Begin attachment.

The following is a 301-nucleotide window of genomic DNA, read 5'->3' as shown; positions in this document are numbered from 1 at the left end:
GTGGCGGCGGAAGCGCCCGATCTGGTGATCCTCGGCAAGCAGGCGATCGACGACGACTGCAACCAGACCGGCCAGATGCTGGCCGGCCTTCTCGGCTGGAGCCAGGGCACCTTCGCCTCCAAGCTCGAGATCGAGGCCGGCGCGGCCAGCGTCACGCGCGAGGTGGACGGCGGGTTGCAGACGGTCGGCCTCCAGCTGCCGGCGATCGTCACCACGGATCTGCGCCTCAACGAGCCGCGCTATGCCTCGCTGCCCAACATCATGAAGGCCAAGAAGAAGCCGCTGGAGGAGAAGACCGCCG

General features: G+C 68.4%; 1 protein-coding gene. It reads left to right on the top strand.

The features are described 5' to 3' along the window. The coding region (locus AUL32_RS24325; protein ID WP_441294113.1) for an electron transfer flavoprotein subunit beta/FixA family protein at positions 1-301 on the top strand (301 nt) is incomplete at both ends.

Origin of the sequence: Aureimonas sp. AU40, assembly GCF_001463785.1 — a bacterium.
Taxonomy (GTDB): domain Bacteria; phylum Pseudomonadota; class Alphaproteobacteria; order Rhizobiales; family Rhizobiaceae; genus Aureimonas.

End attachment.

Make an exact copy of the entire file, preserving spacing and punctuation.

The following is a 301-nucleotide window of genomic DNA, read 5'->3' as shown; positions in this document are numbered from 1 at the left end:
GTGGCGGCGGAAGCGCCCGATCTGGTGATCCTCGGCAAGCAGGCGATCGACGACGACTGCAACCAGACCGGCCAGATGCTGGCCGGCCTTCTCGGCTGGAGCCAGGGCACCTTCGCCTCCAAGCTCGAGATCGAGGCCGGCGCGGCCAGCGTCACGCGCGAGGTGGACGGCGGGTTGCAGACGGTCGGCCTCCAGCTGCCGGCGATCGTCACCACGGATCTGCGCCTCAACGAGCCGCGCTATGCCTCGCTGCCCAACATCATGAAGGCCAAGAAGAAGCCGCTGGAGGAGAAGACCGCCG

General features: G+C 68.4%; 1 protein-coding gene. It reads left to right on the top strand.

The features are described 5' to 3' along the window. The coding region (locus AUL32_RS24325; protein ID WP_441294113.1) for an electron transfer flavoprotein subunit beta/FixA family protein at positions 1-301 on the top strand (301 nt) is incomplete at both ends.

Origin of the sequence: Aureimonas sp. AU40, assembly GCF_001463785.1 — a bacterium.
Taxonomy (GTDB): domain Bacteria; phylum Pseudomonadota; class Alphaproteobacteria; order Rhizobiales; family Rhizobiaceae; genus Aureimonas.